Summary from GoodReads:
Vee Bell is certain of one irrefutable truth–her sister’s friend Sophie didn’t kill herself. She was murdered.
Vee knows this because she was there. Everyone believes Vee is narcoleptic, but she doesn’t actually fall asleep during these episodes: When she passes out, she slides into somebody else’s mind and experiences the world through that person’s eyes. She’s slid into her sister as she cheated on a math test, into a teacher sneaking a drink before class. She learned the worst about a supposed “friend” when she slid into her during a school dance. But nothing could have prepared Vee for what happens one October night when she slides into the mind of someone holding a bloody knife, standing over Sophie’s slashed body.
Vee desperately wishes she could share her secret, but who would believe her? It sounds so crazy that she can’t bring herself to tell her best friend, Rollins, let alone the police. Even if she could confide in Rollins, he has been acting distant lately, especially now that she’s been spending more time with Zane.
Enmeshed in a terrifying web of secrets, lies, and danger and with no one to turn to, Vee must find a way to unmask the killer before he or she strikes again.
You guys, I’ve been stuck in the most awful book slump. I want to read, but I can’t find anything that fits. Literally today (Sunday) I started reading 6 different books, and couldn’t get past the first few chapters. It was so frustrating because I WANTED to read, and I NEEDED to read as well, so I would have reviews for the blog. I usually dedicate Sundays to reading like crazy, so I was hunting for something to read, and I felt like I wasn’t going to find anything. Then I stumbled upon Slide, and ebook I got from Amazon when it was on special for free a week or two before. And finally I found something that I could focus on! Slide was exactly what I was looking for, even though I wasn’t madly in love with it.
Slide is Vee’s story, and it’s told from her point-of-view. And Vee has a special ability, although no one knows about it. She’s been diagnosed with Narcolepsy, but when she passes out she slides into other people’s bodies. Of course, she’s not thrilled with this, and it forces her to keep a distance from everyone. But when she slides into someone’s mind, and sees her sister’s best friend lying in a pool of bed, she knows this friend hasn’t committed suicide, like the police late decide. She tries to figure out what’s going on, as well as deal with her personal relationships with her sister, her father, and her friends.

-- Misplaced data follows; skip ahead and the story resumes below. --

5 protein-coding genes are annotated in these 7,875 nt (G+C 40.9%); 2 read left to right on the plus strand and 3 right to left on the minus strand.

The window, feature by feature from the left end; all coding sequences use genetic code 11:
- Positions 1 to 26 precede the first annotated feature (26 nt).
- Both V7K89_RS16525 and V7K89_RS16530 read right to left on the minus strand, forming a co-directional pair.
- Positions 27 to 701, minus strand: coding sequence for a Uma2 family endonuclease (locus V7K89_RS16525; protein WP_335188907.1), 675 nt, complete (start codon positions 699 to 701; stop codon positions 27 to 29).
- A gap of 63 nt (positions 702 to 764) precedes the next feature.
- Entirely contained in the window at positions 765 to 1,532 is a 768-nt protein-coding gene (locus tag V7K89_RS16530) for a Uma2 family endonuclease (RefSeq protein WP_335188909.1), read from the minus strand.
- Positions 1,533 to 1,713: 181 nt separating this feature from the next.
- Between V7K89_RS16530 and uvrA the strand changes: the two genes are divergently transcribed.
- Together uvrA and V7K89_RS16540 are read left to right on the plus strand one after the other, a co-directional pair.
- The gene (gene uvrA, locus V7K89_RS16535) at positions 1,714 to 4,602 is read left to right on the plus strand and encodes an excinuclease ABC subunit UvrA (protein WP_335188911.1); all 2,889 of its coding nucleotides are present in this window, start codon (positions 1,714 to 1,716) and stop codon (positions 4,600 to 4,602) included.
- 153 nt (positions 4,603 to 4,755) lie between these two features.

So I liked Vee, although I can’t say I connected with her completely. I liked how she was determined to do what was right, and how she stepped up to the plate to help her sister when their father was at work . I did get a little frustrated with her relationship with Rollins (her best friend), but, for the must part, I could understand where she was coming from. I was rooting for her, and I wanted her to succeed, but I wasn’t emotionally connected.
The secondary characters are fairly well-developed, and (with the exception of Scotch . . . and maybe Samantha, although I think there might be a little more to her) no one was really stereotypical. Even some of the characters you didn’t love pretty much had some redeeming aspects. I particularly love Vee’s sister, Mattie, even if she was a bit focused on being popular. I also liked Rollins, although he didn’t have as much screen time as I might have liked. He just seemed to have Vee’s back, and who doesn’t like a character like that?
Slide is basically a mystery, with some paranormal bits thrown in. We never learn why Vee has this special ability, but maybe in other books it’s addressed. The mystery is decent, but it was pretty easy to see where it’s going.
Slide was exactly what I needed. Something fairly simple, but with a few fantastical elements. For the most part, set in reality. If you’re fans of Gemma Halliday’s Deadly Cool Series, or the Clarity Series by Kim Harrington, I think you would like Slide. I can’t say I’m going to be rushing out to read more Jill Hathaway books, but I’m not avoiding them, either.